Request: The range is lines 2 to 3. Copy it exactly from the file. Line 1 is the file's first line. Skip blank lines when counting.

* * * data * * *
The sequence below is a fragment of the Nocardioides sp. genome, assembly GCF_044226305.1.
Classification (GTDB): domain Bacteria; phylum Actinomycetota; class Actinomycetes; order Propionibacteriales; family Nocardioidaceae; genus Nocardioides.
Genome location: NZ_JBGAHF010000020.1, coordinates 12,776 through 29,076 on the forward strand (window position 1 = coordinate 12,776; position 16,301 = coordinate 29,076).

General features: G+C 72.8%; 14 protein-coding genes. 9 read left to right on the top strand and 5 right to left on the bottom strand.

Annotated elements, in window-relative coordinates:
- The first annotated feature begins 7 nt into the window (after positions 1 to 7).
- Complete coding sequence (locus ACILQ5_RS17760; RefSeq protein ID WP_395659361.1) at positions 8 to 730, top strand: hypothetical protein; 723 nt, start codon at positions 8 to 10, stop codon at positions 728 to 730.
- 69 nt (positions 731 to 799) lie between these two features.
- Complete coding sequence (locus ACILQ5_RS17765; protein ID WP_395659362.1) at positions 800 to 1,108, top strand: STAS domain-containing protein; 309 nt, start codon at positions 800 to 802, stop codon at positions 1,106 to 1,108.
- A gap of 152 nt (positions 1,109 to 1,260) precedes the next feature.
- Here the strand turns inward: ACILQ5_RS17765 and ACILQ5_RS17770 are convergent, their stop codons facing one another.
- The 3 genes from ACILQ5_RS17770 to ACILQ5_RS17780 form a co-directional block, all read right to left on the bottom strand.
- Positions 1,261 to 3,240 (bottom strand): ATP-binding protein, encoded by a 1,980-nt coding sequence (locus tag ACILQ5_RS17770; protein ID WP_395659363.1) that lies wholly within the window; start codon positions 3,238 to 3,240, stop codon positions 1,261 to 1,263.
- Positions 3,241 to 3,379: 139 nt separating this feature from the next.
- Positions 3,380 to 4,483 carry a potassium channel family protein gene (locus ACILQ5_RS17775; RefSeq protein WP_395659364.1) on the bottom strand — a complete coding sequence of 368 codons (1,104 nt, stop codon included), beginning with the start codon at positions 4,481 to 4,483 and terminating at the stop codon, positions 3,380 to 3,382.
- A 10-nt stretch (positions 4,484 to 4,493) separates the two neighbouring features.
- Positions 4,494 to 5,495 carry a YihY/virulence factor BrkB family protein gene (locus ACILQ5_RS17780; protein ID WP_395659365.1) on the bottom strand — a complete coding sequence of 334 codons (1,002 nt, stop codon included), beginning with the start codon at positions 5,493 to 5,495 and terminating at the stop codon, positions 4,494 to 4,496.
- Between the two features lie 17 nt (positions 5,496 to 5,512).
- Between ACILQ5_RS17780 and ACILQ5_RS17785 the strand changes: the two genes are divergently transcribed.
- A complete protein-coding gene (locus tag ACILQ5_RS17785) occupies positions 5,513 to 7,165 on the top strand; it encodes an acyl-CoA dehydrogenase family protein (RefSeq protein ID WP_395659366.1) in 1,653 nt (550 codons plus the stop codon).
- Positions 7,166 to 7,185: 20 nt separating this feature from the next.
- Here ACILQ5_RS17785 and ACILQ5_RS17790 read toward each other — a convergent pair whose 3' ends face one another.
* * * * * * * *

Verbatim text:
Classification (GTDB): domain Bacteria; phylum Actinomycetota; class Actinomycetes; order Propionibacteriales; family Nocardioidaceae; genus Nocardioides.
Genome location: NZ_JBGAHF010000020.1, coordinates 12,776 through 29,076 on the forward strand (window position 1 = coordinate 12,776; position 16,301 = coordinate 29,076).